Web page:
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Dec. 25, 2019 – sermon

Posted by on Wed, Dec 25, 2019 in Christmas, Sermons

The Nativity of Our Lord Jesus Christ:
Christmas Day

December 25, 2019

Last night was vibrantly glorious, God’s house was filled with noise and friends, hearty voices by the scores singing out, the children’s pageant excitement was palpable, as were many loving homecomings for college students, grandparents and old friends. We crowded into this place filling it with raucous glad tidings! Like a box of it stuffed and filled until it bursts open with happy fanfare. This morning is quieter, deeper, and still our hearts are overwhelmed by the beauty of this good news of great joy which has come, once again. This is the Word incarnate that runs deep into the ground of our being, taking root in the crevasses of our souls and saying once again, ah, this is what we’ve waited for, this is what the Christ-seeking heart hopes to find. 

We all know people who miss this though, maybe even someone you love. Frederick Buechner writes that “part of us that knows there is something bigger, more significant than the numbing routines of life. What we want is always missing,” he wrote. “The only way we can be sure that it exists at all is that we miss it, that we are born with a longing for it in our hearts.”  He continues, “Power, success, happiness, as the world knows them, are his who will fight for them hard enough, but peace, love, joy, are only from God.” (Secrets in the Dark, Harper, San Francisco, 2007).

Today that longing is fulfilled, even if it cannot stay so readily present for very long. Today we get the calm certainty of the Word made flesh among us, with us, for us. In a sense this gospel of John’s telling of Jesus’ beginning is even larger than all of the stories with rich visuals like swaddling clothes and heavenly hosts, images of a star coming to rest, a rustic manger, the entourage of the magi. There is an expansiveness about John’s incarnation story; it is more like the mountaintop where you can look out and see for miles and miles in all directions, see the dawning of God’s word rising at the horizon somehow all the way around.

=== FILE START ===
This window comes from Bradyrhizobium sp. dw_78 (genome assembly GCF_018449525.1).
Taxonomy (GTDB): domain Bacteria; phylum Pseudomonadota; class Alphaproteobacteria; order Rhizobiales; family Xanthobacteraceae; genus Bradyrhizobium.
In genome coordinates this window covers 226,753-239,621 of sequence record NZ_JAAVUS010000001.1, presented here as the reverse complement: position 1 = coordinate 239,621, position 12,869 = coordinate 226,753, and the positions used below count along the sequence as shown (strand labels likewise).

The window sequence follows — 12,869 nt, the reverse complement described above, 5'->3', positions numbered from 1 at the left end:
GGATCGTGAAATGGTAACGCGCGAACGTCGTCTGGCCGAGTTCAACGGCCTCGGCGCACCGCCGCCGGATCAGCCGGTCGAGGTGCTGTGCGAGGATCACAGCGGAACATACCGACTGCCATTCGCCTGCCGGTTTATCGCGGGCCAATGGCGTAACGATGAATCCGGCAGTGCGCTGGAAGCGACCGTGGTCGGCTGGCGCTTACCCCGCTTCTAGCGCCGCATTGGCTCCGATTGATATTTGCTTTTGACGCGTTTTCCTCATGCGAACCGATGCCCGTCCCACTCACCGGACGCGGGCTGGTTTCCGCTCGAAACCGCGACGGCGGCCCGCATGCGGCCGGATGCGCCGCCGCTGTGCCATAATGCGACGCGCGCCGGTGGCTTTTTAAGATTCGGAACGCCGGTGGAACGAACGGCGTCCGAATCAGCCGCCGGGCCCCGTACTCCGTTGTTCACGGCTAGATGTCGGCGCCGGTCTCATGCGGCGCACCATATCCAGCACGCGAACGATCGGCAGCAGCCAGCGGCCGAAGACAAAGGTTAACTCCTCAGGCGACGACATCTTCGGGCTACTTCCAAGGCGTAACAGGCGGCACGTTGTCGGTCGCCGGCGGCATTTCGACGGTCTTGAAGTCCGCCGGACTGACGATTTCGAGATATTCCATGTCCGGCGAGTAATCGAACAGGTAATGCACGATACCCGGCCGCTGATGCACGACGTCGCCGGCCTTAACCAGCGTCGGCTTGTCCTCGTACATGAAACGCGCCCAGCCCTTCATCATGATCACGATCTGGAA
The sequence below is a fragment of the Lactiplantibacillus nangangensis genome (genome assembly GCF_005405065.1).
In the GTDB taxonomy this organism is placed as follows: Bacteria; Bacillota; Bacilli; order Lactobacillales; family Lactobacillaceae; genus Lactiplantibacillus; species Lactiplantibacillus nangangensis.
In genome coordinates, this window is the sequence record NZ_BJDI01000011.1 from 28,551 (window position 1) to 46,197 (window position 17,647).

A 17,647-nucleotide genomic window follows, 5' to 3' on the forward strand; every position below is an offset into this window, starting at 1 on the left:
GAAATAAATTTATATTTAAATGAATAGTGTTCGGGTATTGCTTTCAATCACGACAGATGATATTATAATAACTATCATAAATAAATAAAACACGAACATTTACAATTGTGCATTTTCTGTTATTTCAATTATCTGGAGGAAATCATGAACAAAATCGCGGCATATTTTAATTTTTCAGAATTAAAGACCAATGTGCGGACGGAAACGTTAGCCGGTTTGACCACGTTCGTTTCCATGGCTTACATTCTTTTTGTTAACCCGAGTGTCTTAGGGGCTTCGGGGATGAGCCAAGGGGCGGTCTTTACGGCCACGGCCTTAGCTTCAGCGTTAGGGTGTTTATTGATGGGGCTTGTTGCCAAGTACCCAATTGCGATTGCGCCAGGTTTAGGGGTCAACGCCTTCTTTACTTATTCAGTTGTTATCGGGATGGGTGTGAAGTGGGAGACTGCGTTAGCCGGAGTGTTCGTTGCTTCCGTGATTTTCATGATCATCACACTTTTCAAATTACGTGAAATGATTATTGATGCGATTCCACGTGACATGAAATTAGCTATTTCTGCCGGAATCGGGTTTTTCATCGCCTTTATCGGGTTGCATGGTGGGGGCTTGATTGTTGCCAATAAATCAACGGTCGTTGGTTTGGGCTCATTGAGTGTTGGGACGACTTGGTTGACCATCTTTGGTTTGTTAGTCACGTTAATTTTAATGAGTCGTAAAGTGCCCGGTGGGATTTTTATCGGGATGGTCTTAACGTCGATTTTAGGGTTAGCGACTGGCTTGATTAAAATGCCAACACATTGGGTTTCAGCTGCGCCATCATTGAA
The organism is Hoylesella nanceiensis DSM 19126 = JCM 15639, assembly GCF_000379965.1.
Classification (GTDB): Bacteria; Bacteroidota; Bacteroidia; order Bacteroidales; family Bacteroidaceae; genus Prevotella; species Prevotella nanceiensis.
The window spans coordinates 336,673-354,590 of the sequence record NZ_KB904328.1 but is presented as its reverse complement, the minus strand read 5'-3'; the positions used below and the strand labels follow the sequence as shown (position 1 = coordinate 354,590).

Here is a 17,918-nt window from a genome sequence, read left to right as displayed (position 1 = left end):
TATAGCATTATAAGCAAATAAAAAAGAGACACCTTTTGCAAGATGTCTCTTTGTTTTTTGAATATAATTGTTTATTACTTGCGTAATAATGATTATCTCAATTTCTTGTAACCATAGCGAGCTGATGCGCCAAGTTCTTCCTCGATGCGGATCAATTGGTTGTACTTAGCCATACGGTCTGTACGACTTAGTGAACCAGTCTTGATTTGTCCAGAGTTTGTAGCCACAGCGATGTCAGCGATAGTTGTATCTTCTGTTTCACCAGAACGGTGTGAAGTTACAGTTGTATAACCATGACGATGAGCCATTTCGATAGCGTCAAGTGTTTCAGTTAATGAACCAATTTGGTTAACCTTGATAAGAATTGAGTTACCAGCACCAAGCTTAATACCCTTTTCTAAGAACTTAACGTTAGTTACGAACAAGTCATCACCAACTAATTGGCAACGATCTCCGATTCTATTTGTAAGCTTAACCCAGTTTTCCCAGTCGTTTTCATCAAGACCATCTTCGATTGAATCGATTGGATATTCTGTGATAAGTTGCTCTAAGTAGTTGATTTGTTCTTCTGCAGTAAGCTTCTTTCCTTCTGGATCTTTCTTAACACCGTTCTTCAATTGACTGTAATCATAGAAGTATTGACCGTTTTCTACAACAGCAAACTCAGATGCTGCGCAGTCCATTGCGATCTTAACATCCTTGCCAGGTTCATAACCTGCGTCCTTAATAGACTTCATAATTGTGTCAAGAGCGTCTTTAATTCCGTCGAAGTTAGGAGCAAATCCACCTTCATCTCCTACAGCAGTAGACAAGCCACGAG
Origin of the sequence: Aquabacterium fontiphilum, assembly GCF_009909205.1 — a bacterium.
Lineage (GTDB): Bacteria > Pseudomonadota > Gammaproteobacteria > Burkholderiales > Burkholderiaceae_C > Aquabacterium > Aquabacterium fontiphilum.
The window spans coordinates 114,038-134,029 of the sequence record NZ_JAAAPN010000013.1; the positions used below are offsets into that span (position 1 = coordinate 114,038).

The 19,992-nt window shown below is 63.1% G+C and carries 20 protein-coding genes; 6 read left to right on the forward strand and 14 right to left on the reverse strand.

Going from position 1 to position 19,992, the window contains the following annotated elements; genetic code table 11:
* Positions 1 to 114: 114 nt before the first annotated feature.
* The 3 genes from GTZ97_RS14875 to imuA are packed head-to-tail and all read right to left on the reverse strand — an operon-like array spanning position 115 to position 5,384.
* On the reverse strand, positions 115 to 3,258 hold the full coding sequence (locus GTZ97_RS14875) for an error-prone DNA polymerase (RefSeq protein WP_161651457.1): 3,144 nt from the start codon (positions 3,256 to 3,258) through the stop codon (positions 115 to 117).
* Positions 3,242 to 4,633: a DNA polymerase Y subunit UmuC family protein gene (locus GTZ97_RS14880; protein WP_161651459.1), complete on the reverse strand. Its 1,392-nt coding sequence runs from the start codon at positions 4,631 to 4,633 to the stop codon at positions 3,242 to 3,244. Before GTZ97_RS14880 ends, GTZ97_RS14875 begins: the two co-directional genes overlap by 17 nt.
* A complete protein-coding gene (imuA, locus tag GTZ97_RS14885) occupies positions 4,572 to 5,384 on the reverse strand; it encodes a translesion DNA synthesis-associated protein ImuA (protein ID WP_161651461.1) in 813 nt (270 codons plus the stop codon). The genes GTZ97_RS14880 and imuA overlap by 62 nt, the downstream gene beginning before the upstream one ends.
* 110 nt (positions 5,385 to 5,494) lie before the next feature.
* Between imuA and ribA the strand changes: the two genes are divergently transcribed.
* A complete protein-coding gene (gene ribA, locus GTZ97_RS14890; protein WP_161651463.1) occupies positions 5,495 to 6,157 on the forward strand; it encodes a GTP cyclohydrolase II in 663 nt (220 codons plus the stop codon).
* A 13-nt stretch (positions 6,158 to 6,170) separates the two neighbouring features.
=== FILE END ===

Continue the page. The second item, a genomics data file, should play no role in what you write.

Christmas might hold wonderful holiday parties, family traditions and decorations, carols and loving gift-giving—and sadly sometimes the high of that can leave people with the post-Christmas slump. What we hope overarches those wonderful aspects of this holy day is to keep with us the knowledge that we have been blessed and enlivened by the coming of the Prince of Peace, or to hear, as Isaiah says, the footfall of “the messenger who announces peace, who brings good news, who announces salvation.”

It is my prayer that we remain anchored in what this day is about, as John says, the joy of the “Word made flesh” who lived among us. Otherwise would be like beautifully wrapping—an empty box.

John’s gospel announces God’s filling of our souls with what is missing, filling us with God’s exquisite Word made human flesh, and in that moment of realization is great joy. I don’t mean happiness, though that may be too, but rather joy.

Happiness and joy share some commonalities, and this holy day brings both at once for many of us, and yet they are not the same. We find happiness can elude us when times are dark, when we struggle in pain and loss. Even in our suffering though, we can see moments of joy glinting as if behind a door let slightly ajar even in our darkest times.

We can and do go after the happiness we want to experience, but that’s the problem; it is constantly wanting our desires fulfilled that drives our pursuit of happiness. Happiness being personal always—what makes me happy—means it is enormously subjective. Each of us defines it differently and so our going after it is equally individualistic. This also limits happiness; it being dependent on our subjectivity and to some extent dependent on external circumstances. One colleague lamented how often we have to learn and relearn that truth that we cannot make someone else happy! Yet personally I know to finally learn this truth is to be freed from an impossible task. We might be able to elicit happiness in particular responses, like when you find exactly the right gift for someone you love, but even so we cannot control how they receive it, how they respond. (The spouse who keeps saying they need a new vacuum cleaner may not be thrilled to find one under the tree if what they really wanted was cashmere sweater!) Yes, “wanting” is a huge part of how we define what we think will make us happy, but joy goes so much deeper!